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Ontario launching AI program to help reduce doctor paperwork


The Ontario government is launching an artificial intelligence program they say will help reduce the paperwork burden on family doctors while also removing a requirement that employees provide a doctor's note when off sick.

The announcement was made by Health Minister Sylvia Jones in Toronto on Wednesday.

“Our government is launching an innovative program called AI scribe for more than 150 primary care providers that safely uses artificial intelligence to automatically summarize or transcribe conversations with patients who consent into electronic medical notes,” she told reporters.

Officials noted that patient information will continue to be protected under the Personal Health Information Protection Act. They cite research that suggests AI scribes reduced the time doctors spent on after-hours documentation by up to 50 per cent.

The Ontario Medical Association (OMA) says that family doctors spend about 19 hours a week on administrative tasks. This includes about four hours writing notes or completing forms for patients.

With 2.3 million Ontarians without a family doctor, OMA President Andrew Park says that’s “clearly inappropriate and must be fixed.”

“Doctors are spending almost as much of their time in front of their computers as they are in front of patients,” Park said.

Park said that paperwork keeps physicians from seeing more patients as well as achieving a work-life balance. He welcomed the funding for AI scribes and said he looks forward to seeing the results of the pilot program.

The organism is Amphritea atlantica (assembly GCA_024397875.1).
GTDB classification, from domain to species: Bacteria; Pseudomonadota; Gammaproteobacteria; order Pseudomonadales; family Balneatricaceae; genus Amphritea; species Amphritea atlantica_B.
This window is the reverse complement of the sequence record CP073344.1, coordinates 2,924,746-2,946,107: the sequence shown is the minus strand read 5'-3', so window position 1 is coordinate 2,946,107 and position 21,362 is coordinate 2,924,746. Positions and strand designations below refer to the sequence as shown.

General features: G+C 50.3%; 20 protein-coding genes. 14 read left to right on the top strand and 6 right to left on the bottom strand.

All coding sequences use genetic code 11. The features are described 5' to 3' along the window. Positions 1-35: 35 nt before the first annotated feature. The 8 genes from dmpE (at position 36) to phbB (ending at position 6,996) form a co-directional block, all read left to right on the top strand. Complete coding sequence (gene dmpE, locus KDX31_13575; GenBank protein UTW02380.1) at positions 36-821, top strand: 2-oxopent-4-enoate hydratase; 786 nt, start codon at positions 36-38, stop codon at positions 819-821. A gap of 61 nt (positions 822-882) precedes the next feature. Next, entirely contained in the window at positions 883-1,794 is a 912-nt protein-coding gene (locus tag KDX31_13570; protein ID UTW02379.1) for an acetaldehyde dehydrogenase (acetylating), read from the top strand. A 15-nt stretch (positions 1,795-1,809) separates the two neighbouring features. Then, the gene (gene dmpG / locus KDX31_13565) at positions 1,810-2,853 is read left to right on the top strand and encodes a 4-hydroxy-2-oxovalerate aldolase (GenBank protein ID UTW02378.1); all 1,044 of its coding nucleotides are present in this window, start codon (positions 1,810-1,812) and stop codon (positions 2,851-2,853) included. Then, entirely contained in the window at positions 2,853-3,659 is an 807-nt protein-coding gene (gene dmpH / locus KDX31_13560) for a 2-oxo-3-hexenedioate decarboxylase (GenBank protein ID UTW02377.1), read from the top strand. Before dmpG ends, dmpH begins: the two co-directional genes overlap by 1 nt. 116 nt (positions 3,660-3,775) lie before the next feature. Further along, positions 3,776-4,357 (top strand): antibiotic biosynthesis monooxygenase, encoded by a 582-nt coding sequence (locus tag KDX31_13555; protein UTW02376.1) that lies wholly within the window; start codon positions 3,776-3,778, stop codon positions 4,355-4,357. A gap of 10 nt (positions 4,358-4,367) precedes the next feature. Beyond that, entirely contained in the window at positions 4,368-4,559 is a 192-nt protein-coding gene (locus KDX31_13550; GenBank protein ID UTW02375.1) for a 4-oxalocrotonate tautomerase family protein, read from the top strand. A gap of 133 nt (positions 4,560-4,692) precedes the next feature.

Jones said there is a committee reviewing ways to further reduce the paperwork burden.

The province is also replacing the use of fax machines, further digitizing referral and consultation forms, and encouraging the use of digital tools to make it more convenient to share forms. Officials say they hope all of these efforts will save doctor's about 95,000 hours of administrative tasks per year.

Fewer sick notes

The government also announced it would prohibit a requirement for employers that mandates a doctor’s note be presented when a worker takes “job-protected sick leave.”

Ontario residents are entitled to at least three mandated sick days.

Jones added that employers who require reasonable evidence of an illness should accept attestations or declarations rather than a written note.

“Over time we would like to see sick notes eliminated entirely” Park said at the news conference. “This is practical as physicians can’t diagnose illness after the fact and it saves workers both time and money.”

The health minister did not say why sick notes weren’t banned. Top Stories

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